By Eric Imbuwa; Edited by Leanna Cappiello
World Vision’s support in areas such as Michila has been helping to eradicate harmful traditional practices like early marriage
Extreme poverty and illiteracy in Zambia have forced young girls into child marriage for many years. Parents are typically major contributors to early marriage practices: they are marrying their daughters off early in exchange for food in attempt to end the struggle of poverty in their homes.
“There are parents who have a tendency of forcing their children to go and find food for the family but in the end the same girls end up falling pregnant and getting married to older men and sometimes to boys of the same age,” said Nelius Phiri, an education officer.
Early marriage cases were increasing at a fast rate, the issue deeply affecting the academic performance of children in schools.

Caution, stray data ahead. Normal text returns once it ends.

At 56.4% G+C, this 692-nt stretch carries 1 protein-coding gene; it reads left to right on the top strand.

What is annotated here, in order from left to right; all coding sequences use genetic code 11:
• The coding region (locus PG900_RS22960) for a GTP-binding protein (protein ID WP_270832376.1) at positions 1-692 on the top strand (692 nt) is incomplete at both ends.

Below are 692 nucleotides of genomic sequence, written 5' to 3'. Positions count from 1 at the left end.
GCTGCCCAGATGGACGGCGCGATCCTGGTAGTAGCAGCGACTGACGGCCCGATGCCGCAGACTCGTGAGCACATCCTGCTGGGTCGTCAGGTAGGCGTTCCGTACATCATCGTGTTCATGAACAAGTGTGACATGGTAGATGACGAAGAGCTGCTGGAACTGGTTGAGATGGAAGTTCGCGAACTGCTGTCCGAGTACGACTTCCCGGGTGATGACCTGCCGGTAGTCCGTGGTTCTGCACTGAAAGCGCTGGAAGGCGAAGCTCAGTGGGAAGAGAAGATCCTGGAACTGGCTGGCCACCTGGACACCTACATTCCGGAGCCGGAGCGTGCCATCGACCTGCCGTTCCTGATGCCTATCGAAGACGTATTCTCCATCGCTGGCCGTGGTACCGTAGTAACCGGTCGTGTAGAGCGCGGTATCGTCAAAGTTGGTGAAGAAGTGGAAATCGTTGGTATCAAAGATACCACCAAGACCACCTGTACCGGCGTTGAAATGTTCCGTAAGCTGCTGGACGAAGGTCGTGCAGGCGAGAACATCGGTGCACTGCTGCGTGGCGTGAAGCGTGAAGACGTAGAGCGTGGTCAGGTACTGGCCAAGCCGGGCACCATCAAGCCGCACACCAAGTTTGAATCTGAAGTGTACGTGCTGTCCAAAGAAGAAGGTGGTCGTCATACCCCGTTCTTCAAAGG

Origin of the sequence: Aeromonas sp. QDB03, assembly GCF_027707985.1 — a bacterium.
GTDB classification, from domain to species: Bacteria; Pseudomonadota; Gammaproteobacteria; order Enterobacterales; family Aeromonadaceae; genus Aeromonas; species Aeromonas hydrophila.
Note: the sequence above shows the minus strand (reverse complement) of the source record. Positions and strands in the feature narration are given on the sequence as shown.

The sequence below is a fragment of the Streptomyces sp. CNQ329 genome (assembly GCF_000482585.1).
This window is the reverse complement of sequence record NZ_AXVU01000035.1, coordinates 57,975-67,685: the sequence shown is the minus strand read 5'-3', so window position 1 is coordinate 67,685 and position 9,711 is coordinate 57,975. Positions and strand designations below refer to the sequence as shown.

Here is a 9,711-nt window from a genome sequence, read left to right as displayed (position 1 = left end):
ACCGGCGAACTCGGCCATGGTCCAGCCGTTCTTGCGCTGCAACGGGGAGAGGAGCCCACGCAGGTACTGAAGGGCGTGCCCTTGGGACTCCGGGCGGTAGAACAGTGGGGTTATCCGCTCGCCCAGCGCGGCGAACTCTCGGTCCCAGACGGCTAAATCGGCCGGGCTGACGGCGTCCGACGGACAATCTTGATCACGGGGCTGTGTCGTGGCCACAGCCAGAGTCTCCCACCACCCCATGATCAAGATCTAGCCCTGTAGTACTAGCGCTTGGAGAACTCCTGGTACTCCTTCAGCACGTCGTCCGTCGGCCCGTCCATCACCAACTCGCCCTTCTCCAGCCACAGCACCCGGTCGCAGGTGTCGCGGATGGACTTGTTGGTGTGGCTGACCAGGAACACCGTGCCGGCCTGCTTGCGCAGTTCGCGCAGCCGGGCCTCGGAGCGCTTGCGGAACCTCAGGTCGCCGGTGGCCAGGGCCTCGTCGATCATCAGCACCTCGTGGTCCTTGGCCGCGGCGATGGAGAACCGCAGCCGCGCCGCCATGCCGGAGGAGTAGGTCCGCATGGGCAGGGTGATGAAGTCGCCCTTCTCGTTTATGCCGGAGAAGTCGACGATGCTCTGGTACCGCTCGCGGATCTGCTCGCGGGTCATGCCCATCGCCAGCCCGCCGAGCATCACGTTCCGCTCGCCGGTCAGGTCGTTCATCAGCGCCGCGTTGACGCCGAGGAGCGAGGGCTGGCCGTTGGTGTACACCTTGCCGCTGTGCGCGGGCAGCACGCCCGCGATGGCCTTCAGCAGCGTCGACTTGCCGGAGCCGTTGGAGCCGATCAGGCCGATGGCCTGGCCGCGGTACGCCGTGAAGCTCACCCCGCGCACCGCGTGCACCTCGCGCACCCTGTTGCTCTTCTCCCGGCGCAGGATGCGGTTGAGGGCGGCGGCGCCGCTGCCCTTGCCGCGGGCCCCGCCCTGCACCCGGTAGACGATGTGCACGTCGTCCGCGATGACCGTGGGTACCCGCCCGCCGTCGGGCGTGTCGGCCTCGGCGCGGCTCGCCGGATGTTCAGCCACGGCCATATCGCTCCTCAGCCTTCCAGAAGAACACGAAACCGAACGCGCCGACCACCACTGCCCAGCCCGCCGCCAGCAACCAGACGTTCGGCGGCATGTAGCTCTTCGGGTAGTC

“These early marriages issues have been very serious,” Phiri says, “Pupils are missing classes and their attendance levels have gone down… and it is for this reason that we are working hand in hand with stakeholders like World Vision and traditional leaders so that we can completely bring this vice to an end.”
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World Vision has since helped to prevent early marriages in the district by introducing educational projects that help teach girls, their peers and their families.
“With the help of World Vision, we have come up with clubs in schools that have allowed pupils to sensitize their fellow pupils on the importance of education and to report any cases of early marriages they hear of,” Phiri explains.
With the help of World Vision, early marriages have already decreased in the community. Thanks to the various projects aimed at girls’ education, rates will continue to decrease in other areas, including districts that World Vision has not yet reached.